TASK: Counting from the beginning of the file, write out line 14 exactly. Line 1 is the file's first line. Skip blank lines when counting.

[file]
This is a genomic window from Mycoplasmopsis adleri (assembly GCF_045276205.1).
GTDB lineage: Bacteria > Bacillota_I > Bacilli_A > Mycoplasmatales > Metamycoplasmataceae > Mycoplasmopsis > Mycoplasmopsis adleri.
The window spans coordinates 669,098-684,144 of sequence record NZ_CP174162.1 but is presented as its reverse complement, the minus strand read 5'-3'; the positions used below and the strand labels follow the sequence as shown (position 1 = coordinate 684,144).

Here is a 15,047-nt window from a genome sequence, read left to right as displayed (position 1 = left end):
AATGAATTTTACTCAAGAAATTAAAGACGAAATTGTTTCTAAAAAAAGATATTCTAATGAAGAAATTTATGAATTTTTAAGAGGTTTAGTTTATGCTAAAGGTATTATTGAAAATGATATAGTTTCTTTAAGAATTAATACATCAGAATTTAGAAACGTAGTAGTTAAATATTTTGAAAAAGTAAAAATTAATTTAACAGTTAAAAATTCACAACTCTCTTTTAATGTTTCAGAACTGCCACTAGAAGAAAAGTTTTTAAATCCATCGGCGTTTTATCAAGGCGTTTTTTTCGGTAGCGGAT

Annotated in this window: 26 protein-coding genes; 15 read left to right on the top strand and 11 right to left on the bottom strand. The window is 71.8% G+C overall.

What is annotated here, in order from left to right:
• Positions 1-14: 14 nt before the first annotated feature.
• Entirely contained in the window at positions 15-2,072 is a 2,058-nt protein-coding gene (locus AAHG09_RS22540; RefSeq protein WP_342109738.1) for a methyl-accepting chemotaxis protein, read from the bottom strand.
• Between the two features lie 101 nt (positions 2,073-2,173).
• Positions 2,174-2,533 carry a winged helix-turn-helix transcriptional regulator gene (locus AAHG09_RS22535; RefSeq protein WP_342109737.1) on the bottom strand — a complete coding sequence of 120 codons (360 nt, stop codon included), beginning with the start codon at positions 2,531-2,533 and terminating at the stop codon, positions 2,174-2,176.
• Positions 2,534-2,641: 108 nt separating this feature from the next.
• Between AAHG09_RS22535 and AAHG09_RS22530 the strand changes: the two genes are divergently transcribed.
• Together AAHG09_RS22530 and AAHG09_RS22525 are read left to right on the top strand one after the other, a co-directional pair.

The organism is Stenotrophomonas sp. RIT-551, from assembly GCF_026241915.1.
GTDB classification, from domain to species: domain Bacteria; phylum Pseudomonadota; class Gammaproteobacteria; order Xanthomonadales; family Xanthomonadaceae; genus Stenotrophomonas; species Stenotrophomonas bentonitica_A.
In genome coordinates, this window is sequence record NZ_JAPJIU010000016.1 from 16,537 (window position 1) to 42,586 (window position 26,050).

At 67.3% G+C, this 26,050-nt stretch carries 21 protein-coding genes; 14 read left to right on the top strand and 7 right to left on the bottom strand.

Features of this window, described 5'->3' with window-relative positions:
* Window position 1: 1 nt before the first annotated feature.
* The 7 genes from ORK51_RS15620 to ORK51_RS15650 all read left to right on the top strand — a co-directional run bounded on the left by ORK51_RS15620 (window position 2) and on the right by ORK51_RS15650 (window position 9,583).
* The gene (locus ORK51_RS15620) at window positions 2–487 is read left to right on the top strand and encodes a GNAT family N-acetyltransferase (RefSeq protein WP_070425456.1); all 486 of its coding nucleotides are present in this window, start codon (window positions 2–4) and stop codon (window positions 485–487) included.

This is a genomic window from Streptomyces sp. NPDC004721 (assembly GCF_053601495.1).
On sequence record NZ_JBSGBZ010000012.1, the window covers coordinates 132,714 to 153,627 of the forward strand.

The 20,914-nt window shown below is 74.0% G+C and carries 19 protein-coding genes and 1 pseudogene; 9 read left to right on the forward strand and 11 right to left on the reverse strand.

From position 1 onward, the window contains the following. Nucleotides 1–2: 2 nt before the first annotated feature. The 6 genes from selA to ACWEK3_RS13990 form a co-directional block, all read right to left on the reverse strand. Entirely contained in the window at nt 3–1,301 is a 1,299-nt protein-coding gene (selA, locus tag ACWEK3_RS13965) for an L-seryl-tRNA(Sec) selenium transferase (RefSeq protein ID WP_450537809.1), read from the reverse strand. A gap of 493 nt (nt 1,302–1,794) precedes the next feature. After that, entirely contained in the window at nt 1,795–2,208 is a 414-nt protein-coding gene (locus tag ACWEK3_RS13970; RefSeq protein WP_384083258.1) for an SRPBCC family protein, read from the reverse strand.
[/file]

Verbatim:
• Together AAHG09_RS22530 and AAHG09_RS22525 are read left to right on the top strand one after the other, a co-directional pair.